Neoliberalism as Exception: Mutations in Citizenship and Sovereignty / Edition 1

Neoliberalism as Exception: Mutations in Citizenship and Sovereignty / Edition 1

by Aihwa Ong
     
 

ISBN-10: 0822337487

ISBN-13: 9780822337485

Pub. Date: 07/19/2006

Publisher: Duke University Press Books

Neoliberalism is commonly viewed as an economic doctrine that seeks to limit the scope of government. Some consider it a form of predatory capitalism with adverse effects on the Global South. In this groundbreaking work, Aihwa Ong offers an alternative view of neoliberalism as an extraordinarily malleable technology of governing that is taken up in different ways

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Overview

Neoliberalism is commonly viewed as an economic doctrine that seeks to limit the scope of government. Some consider it a form of predatory capitalism with adverse effects on the Global South. In this groundbreaking work, Aihwa Ong offers an alternative view of neoliberalism as an extraordinarily malleable technology of governing that is taken up in different ways by different regimes, be they authoritarian, democratic, or communist. Ong shows how East and Southeast Asian states are making exceptions to their usual practices of governing in order to position themselves to compete in the global economy. As she demonstrates, a variety of neoliberal strategies of governing are re-engineering political spaces and populations. Ong’s ethnographic case studies illuminate experiments and developments such as China’s creation of special market zones within its socialist economy; pro-capitalist Islam and women’s rights in Malaysia; Singapore’s repositioning as a hub of scientific expertise; and flexible labor and knowledge regimes that span the Pacific.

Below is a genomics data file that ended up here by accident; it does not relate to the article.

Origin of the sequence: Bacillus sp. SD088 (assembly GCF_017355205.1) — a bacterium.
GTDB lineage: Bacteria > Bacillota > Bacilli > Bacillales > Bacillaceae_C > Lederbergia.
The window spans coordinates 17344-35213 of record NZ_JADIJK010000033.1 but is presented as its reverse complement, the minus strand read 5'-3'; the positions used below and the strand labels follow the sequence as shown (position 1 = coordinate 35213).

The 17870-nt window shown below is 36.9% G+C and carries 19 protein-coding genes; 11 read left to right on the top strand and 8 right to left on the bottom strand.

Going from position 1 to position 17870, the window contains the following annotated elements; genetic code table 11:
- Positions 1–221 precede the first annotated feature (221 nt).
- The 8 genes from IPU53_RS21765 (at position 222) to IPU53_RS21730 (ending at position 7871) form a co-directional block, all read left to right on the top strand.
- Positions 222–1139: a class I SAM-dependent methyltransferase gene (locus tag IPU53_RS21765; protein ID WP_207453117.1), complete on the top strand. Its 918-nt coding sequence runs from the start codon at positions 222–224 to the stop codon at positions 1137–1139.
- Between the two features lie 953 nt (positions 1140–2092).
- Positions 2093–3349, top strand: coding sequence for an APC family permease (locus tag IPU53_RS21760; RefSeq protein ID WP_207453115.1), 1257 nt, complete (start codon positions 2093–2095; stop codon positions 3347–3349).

Ong traces how these and other neoliberal exceptions to business as usual are reconfiguring relationships between governing and the governed, power and knowledge, and sovereignty and territoriality. She argues that an interactive mode of citizenship is emerging, one that organizes people—and distributes rights and benefits to them—according to their marketable skills rather than according to their membership within nation-states. Those whose knowledge and skills are not assigned significant market value—such as migrant women working as domestic maids in many Asian cities—are denied citizenship. Nevertheless, Ong suggests that as the seam between sovereignty and citizenship is pried apart, a new space is emerging for NGOs to advocate for the human rights of those excluded by neoliberal measures of human worthiness.

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Product Details

ISBN-13:
9780822337485
Publisher:
Duke University Press Books
Publication date:
07/19/2006
Pages:
304
Sales rank:
475,532
Product dimensions:
6.13(w) x 9.25(h) x (d)

Table of Contents

Introduction : neoliberalism as exception, exception to neoliberalism1
1Sisterly solidarity : feminist virtue under "moderate Islam"31
2Cyberpublics and the pitfalls of diasporic Chinese politics53
3Graduated sovereignty75
4Zoning technologies in East Asia97
5Latitudes, or how markets stretch the bounds of governmentality121
6Higher learning in global space139
7Labor arbitrage : displacements and betrayals in Silicon Valley157
8Baroque ecology, effervescent citizenship177
9A biocartography : maids, neoslavery, and NGOS195
10Reengineering the "Chinese soul" in Shanghai?219

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